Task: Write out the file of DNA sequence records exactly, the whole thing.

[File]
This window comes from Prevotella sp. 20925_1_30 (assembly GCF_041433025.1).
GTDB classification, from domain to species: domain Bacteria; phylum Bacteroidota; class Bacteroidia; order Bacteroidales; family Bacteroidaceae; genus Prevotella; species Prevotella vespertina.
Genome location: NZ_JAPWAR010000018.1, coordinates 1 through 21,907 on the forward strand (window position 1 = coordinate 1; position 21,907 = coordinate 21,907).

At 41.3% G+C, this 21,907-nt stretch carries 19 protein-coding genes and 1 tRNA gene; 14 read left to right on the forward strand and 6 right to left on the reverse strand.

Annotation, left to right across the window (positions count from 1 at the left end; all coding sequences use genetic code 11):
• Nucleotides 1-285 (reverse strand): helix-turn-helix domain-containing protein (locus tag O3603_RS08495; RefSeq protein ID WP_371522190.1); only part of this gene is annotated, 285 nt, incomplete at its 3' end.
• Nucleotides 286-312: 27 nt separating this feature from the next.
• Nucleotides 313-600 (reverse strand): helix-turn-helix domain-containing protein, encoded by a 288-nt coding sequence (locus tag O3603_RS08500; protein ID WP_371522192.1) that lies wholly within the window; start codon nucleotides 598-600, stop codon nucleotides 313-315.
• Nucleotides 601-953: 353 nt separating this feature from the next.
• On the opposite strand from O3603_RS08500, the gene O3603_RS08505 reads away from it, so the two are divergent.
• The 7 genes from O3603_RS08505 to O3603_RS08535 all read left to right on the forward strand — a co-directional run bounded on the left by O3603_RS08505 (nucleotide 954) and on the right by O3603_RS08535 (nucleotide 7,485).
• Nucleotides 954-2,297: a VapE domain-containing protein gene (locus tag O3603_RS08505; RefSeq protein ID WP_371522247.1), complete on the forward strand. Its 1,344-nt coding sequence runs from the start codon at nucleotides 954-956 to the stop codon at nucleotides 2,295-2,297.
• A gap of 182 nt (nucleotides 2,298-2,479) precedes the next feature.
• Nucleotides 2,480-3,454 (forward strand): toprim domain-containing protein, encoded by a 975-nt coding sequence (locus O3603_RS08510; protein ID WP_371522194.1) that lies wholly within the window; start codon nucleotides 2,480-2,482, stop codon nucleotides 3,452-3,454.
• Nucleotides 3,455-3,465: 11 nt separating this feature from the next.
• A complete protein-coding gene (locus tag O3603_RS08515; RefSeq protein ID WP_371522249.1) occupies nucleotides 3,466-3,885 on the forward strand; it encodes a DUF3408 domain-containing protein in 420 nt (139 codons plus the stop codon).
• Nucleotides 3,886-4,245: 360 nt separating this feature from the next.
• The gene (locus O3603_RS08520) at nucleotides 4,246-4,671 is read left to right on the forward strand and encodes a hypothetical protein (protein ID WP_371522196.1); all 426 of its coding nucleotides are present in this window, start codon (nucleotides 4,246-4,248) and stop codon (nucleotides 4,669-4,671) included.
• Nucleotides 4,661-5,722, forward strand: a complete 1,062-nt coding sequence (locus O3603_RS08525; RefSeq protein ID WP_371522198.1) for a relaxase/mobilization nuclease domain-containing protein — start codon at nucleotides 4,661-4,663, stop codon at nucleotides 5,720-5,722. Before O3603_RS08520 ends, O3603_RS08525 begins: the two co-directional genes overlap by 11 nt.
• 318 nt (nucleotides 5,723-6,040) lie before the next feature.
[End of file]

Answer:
This window comes from Prevotella sp. 20925_1_30 (assembly GCF_041433025.1).
GTDB classification, from domain to species: domain Bacteria; phylum Bacteroidota; class Bacteroidia; order Bacteroidales; family Bacteroidaceae; genus Prevotella; species Prevotella vespertina.
Genome location: NZ_JAPWAR010000018.1, coordinates 1 through 21,907 on the forward strand (window position 1 = coordinate 1; position 21,907 = coordinate 21,907).

At 41.3% G+C, this 21,907-nt stretch carries 19 protein-coding genes and 1 tRNA gene; 14 read left to right on the forward strand and 6 right to left on the reverse strand.

Annotation, left to right across the window (positions count from 1 at the left end; all coding sequences use genetic code 11):
• Nucleotides 1-285 (reverse strand): helix-turn-helix domain-containing protein (locus tag O3603_RS08495; RefSeq protein ID WP_371522190.1); only part of this gene is annotated, 285 nt, incomplete at its 3' end.
• Nucleotides 286-312: 27 nt separating this feature from the next.
• Nucleotides 313-600 (reverse strand): helix-turn-helix domain-containing protein, encoded by a 288-nt coding sequence (locus tag O3603_RS08500; protein ID WP_371522192.1) that lies wholly within the window; start codon nucleotides 598-600, stop codon nucleotides 313-315.
• Nucleotides 601-953: 353 nt separating this feature from the next.
• On the opposite strand from O3603_RS08500, the gene O3603_RS08505 reads away from it, so the two are divergent.
• The 7 genes from O3603_RS08505 to O3603_RS08535 all read left to right on the forward strand — a co-directional run bounded on the left by O3603_RS08505 (nucleotide 954) and on the right by O3603_RS08535 (nucleotide 7,485).
• Nucleotides 954-2,297: a VapE domain-containing protein gene (locus tag O3603_RS08505; RefSeq protein ID WP_371522247.1), complete on the forward strand. Its 1,344-nt coding sequence runs from the start codon at nucleotides 954-956 to the stop codon at nucleotides 2,295-2,297.
• A gap of 182 nt (nucleotides 2,298-2,479) precedes the next feature.
• Nucleotides 2,480-3,454 (forward strand): toprim domain-containing protein, encoded by a 975-nt coding sequence (locus O3603_RS08510; protein ID WP_371522194.1) that lies wholly within the window; start codon nucleotides 2,480-2,482, stop codon nucleotides 3,452-3,454.
• Nucleotides 3,455-3,465: 11 nt separating this feature from the next.
• A complete protein-coding gene (locus tag O3603_RS08515; RefSeq protein ID WP_371522249.1) occupies nucleotides 3,466-3,885 on the forward strand; it encodes a DUF3408 domain-containing protein in 420 nt (139 codons plus the stop codon).
• Nucleotides 3,886-4,245: 360 nt separating this feature from the next.
• The gene (locus O3603_RS08520) at nucleotides 4,246-4,671 is read left to right on the forward strand and encodes a hypothetical protein (protein ID WP_371522196.1); all 426 of its coding nucleotides are present in this window, start codon (nucleotides 4,246-4,248) and stop codon (nucleotides 4,669-4,671) included.
• Nucleotides 4,661-5,722, forward strand: a complete 1,062-nt coding sequence (locus O3603_RS08525; RefSeq protein ID WP_371522198.1) for a relaxase/mobilization nuclease domain-containing protein — start codon at nucleotides 4,661-4,663, stop codon at nucleotides 5,720-5,722. Before O3603_RS08520 ends, O3603_RS08525 begins: the two co-directional genes overlap by 11 nt.
• 318 nt (nucleotides 5,723-6,040) lie before the next feature.